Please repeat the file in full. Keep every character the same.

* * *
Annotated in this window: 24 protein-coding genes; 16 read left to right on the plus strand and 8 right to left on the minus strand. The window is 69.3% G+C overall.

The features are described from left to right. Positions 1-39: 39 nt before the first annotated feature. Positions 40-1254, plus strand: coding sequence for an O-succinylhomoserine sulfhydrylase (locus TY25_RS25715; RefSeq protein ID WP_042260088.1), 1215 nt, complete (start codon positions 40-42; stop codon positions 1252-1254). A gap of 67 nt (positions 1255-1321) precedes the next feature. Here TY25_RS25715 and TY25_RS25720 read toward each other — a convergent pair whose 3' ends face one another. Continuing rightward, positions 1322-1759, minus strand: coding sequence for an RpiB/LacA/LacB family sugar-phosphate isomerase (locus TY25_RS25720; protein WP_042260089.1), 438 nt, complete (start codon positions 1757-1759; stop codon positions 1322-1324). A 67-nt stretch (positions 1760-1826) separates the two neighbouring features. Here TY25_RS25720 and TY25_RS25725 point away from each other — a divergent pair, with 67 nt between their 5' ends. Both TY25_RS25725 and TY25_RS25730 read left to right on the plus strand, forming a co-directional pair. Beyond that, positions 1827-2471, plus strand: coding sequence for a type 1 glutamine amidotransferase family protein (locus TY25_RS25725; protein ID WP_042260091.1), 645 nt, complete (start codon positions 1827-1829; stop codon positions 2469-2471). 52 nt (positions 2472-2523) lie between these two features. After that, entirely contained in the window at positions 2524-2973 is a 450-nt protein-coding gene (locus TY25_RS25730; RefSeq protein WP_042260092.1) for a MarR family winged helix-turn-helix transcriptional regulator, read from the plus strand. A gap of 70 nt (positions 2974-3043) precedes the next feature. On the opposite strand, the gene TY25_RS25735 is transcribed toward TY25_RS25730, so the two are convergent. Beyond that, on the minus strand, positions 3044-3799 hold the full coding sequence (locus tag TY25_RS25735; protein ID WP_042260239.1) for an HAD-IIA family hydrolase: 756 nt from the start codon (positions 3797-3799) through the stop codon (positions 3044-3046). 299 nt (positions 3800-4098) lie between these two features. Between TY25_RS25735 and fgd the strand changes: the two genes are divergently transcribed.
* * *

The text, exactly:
Annotated in this window: 24 protein-coding genes; 16 read left to right on the plus strand and 8 right to left on the minus strand. The window is 69.3% G+C overall.

The features are described from left to right. Positions 1-39: 39 nt before the first annotated feature. Positions 40-1254, plus strand: coding sequence for an O-succinylhomoserine sulfhydrylase (locus TY25_RS25715; RefSeq protein ID WP_042260088.1), 1215 nt, complete (start codon positions 40-42; stop codon positions 1252-1254). A gap of 67 nt (positions 1255-1321) precedes the next feature. Here TY25_RS25715 and TY25_RS25720 read toward each other — a convergent pair whose 3' ends face one another. Continuing rightward, positions 1322-1759, minus strand: coding sequence for an RpiB/LacA/LacB family sugar-phosphate isomerase (locus TY25_RS25720; protein WP_042260089.1), 438 nt, complete (start codon positions 1757-1759; stop codon positions 1322-1324). A 67-nt stretch (positions 1760-1826) separates the two neighbouring features. Here TY25_RS25720 and TY25_RS25725 point away from each other — a divergent pair, with 67 nt between their 5' ends. Both TY25_RS25725 and TY25_RS25730 read left to right on the plus strand, forming a co-directional pair. Beyond that, positions 1827-2471, plus strand: coding sequence for a type 1 glutamine amidotransferase family protein (locus TY25_RS25725; protein ID WP_042260091.1), 645 nt, complete (start codon positions 1827-1829; stop codon positions 2469-2471). 52 nt (positions 2472-2523) lie between these two features. After that, entirely contained in the window at positions 2524-2973 is a 450-nt protein-coding gene (locus TY25_RS25730; RefSeq protein WP_042260092.1) for a MarR family winged helix-turn-helix transcriptional regulator, read from the plus strand. A gap of 70 nt (positions 2974-3043) precedes the next feature. On the opposite strand, the gene TY25_RS25735 is transcribed toward TY25_RS25730, so the two are convergent. Beyond that, on the minus strand, positions 3044-3799 hold the full coding sequence (locus tag TY25_RS25735; protein ID WP_042260239.1) for an HAD-IIA family hydrolase: 756 nt from the start codon (positions 3797-3799) through the stop codon (positions 3044-3046). 299 nt (positions 3800-4098) lie between these two features. Between TY25_RS25735 and fgd the strand changes: the two genes are divergently transcribed.